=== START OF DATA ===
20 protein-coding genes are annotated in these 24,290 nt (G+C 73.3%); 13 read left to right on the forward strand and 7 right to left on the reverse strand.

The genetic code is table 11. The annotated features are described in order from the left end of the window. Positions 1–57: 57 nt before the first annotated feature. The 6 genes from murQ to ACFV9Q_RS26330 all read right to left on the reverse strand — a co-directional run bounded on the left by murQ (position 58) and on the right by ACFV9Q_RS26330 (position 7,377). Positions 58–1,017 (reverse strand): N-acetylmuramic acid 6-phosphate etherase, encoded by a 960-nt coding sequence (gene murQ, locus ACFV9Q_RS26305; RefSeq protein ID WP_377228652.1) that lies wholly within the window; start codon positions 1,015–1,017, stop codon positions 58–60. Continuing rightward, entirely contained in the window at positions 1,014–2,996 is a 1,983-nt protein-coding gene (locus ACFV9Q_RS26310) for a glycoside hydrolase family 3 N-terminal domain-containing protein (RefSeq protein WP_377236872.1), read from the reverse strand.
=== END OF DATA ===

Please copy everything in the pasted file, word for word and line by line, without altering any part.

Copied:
20 protein-coding genes are annotated in these 24,290 nt (G+C 73.3%); 13 read left to right on the forward strand and 7 right to left on the reverse strand.

The genetic code is table 11. The annotated features are described in order from the left end of the window. Positions 1–57: 57 nt before the first annotated feature. The 6 genes from murQ to ACFV9Q_RS26330 all read right to left on the reverse strand — a co-directional run bounded on the left by murQ (position 58) and on the right by ACFV9Q_RS26330 (position 7,377). Positions 58–1,017 (reverse strand): N-acetylmuramic acid 6-phosphate etherase, encoded by a 960-nt coding sequence (gene murQ, locus ACFV9Q_RS26305; RefSeq protein ID WP_377228652.1) that lies wholly within the window; start codon positions 1,015–1,017, stop codon positions 58–60. Continuing rightward, entirely contained in the window at positions 1,014–2,996 is a 1,983-nt protein-coding gene (locus ACFV9Q_RS26310) for a glycoside hydrolase family 3 N-terminal domain-containing protein (RefSeq protein WP_377236872.1), read from the reverse strand.